Nature vs Nurture
Have you ever wondered why certain people seem to succeed financially and certain people don’t? I’ve spent a lot of time thinking about this. My major in college was International Studies with an emphasis on Development. Which is a fancy way of saying I studied poverty alleviation. Beyond college, I worked in Human Resources, and I did many things, including recruiting and being a professional “axe woman”. Meaning, I terminated employees for other companies and my own corporate office. What I found interesting was, I would hire two people and give them the same salary. They would seem to have similar responsibilities, I.e. wife, and a couple kids, but one would end up struggling financially and the other would do fine. I would usually come into the picture when I would investigate and terminate an employee for internal theft. Said employee would explain how they were struggling financially and that lead to the temptation to steal from the company.
Of course, there are many reasons one family could struggle more than another financially if they earn the same wage. Some examples are Medical bills, loss of a spouse's income, needs of extended family members. However, I have always pondered why, given a situation that is fairly even financially, some people find themselves on a fiscal cliff and other thrive.
Last week a friend of mine came into town and wanted to get together to catch up and meet my new wife. Our discussion over dinner turned towards finances. We brought up the question of why some people struggle with money and other don’t. Is it nature or nurture? We all know siblings that were raised in the same family and yet one sibling can’t hold a dollar in their pocket and another squirrel's money away. They came from the same household. I hate the idea that humans have no control over their financial futures. Otherwise, it would make my financial blog pointless if we couldn’t steer our own financial ship. If we were born a certain way and simply couldn’t succeed no matter how hard we tried with money, life could get rather depressing.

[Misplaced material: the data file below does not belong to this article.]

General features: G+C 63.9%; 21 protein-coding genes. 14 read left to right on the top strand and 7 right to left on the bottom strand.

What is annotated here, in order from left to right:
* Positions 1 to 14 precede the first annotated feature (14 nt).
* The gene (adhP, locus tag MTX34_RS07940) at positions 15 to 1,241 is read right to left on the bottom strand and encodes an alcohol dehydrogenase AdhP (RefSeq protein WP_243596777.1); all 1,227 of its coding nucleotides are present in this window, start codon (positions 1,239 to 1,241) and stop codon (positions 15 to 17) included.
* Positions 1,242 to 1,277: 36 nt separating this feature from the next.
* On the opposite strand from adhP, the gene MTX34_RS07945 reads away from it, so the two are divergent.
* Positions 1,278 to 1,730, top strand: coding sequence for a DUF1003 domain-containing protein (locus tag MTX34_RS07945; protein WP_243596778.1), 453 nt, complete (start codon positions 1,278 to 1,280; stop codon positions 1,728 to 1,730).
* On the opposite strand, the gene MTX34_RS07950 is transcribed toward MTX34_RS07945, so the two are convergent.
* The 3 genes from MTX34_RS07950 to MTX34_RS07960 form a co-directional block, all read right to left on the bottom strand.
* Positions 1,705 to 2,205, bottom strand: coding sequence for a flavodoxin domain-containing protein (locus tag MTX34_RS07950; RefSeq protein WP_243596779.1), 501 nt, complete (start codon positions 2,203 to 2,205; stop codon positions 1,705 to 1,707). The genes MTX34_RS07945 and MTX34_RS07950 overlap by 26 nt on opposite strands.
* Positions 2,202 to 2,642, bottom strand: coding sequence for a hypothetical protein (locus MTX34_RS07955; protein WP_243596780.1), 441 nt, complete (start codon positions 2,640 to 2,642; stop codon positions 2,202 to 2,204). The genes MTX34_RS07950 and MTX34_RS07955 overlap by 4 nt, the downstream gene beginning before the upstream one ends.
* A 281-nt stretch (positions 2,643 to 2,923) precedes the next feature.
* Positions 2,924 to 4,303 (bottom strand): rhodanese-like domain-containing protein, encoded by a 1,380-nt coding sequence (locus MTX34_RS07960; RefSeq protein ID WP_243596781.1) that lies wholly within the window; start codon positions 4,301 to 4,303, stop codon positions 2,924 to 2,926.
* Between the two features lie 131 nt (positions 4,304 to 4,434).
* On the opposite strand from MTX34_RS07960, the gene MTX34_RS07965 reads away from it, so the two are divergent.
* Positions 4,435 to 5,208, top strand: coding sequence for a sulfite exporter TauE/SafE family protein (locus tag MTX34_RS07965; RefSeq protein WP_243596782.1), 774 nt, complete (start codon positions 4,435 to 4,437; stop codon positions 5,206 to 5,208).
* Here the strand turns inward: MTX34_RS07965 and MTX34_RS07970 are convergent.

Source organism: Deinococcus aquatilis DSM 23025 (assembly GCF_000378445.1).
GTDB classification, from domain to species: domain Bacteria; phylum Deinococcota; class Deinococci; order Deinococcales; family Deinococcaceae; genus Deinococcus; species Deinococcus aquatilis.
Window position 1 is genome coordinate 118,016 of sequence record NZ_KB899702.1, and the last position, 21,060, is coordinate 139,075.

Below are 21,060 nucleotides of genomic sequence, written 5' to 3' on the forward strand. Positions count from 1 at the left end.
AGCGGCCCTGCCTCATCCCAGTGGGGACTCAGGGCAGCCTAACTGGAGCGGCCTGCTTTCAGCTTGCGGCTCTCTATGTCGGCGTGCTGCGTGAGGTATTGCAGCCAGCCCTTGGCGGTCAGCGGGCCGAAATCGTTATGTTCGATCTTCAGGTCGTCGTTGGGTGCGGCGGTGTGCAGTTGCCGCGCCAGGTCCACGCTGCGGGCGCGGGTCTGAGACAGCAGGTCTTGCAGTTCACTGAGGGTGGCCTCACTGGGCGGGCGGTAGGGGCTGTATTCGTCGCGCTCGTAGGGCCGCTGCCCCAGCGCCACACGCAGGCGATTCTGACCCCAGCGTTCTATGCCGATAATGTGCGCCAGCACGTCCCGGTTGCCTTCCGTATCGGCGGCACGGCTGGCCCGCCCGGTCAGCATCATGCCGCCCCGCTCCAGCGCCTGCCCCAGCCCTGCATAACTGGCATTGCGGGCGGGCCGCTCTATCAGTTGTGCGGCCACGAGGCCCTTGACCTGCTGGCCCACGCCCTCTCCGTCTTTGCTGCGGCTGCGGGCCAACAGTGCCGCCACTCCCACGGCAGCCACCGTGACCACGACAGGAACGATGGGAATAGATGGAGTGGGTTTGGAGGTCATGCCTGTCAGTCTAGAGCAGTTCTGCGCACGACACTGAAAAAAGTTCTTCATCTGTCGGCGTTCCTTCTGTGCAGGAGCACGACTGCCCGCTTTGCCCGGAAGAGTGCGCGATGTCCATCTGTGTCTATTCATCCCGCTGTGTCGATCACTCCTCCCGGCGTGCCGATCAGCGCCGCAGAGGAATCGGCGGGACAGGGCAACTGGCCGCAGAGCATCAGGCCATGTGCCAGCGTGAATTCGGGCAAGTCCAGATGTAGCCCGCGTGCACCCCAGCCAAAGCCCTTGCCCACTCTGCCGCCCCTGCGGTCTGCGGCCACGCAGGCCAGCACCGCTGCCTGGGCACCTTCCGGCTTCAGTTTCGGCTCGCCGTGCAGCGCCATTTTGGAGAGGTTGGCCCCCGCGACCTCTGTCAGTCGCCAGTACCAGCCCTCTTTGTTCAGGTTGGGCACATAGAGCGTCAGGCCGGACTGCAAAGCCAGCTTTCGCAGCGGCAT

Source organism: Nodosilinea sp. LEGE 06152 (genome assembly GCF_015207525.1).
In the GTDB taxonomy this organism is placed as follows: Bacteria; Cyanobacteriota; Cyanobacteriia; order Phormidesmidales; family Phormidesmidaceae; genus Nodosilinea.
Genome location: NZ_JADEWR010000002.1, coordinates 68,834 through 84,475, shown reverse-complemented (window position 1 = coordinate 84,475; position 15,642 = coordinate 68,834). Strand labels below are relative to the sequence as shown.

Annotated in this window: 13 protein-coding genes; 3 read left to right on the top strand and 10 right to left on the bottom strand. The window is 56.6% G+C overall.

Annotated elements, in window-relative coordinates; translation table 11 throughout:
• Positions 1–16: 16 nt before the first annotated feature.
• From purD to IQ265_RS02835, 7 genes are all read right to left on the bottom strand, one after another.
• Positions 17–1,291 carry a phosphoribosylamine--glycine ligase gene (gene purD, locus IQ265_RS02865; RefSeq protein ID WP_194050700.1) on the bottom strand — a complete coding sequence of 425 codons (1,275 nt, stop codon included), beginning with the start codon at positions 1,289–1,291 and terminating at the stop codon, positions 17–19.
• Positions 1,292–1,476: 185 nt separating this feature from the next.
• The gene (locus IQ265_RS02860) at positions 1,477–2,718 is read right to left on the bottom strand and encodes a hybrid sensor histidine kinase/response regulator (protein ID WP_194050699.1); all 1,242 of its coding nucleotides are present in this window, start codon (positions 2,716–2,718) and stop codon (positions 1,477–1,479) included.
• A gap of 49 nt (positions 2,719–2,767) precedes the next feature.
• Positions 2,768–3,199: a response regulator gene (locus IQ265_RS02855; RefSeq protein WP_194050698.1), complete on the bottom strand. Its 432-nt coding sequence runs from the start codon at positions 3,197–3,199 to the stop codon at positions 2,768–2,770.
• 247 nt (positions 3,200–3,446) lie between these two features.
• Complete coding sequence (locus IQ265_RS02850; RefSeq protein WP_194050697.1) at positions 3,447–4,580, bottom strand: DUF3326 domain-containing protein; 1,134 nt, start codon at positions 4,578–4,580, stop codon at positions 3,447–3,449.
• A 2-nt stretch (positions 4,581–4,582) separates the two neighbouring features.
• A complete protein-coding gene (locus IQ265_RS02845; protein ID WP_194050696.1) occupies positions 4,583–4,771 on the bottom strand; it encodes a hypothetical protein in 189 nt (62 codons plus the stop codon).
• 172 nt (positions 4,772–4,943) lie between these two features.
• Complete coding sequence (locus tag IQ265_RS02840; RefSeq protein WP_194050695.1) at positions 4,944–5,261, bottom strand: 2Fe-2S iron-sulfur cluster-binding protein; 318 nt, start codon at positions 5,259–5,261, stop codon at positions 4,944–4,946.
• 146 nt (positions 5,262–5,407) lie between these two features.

This “Nature vs. Nurture" question was deflating, because it seemed like some people simply are born with the inability to manage money. That’s when my friend chimed in. I tend to hog a conversation, so I’m glad I finally closed my mouth long enough to listen to her wisdom.
She said it seemed to her that everyone she knew that struggled financially also struggled planning. What a revelation! The ability to plan is what she observed. I don’t think it fully sunk in during dinner, but I’ve been thinking and discussing this concept since then. Is managing money really just coming back to the ability of someone to plan ahead? If so, can we coach and teach that skill? Can we help others learn to plan ahead for the medical expenses, loss of a job or the family car breaking down?
I currently have an employee who lives paycheck to paycheck. This employee is a part time cleaner for my commercial cleaning company. I’ve overheard them talking about the best place to purchase cigarettes by the piece. They touted that they could buy a cigarette for $.50 a piece at this one location (from what I understand, this is illegal). The reason they buy them at $.50 a piece is because it is hard for them to save up the $8.05 (average price of a pack of cigarettes in our state) to buy a full pack. At $.50 a piece they are paying $10 for a pack, not $8.05. Two things come into play here. Immediate gratification and planning for the future. Obviously, the best choice would be to not smoke and save all the money anyways, but it’s just an example. This employee truly lacks the ability to plan.
It seems to me that helping those who struggle financially must also include training on how to plan. What are your thoughts? How do we teach planning skills?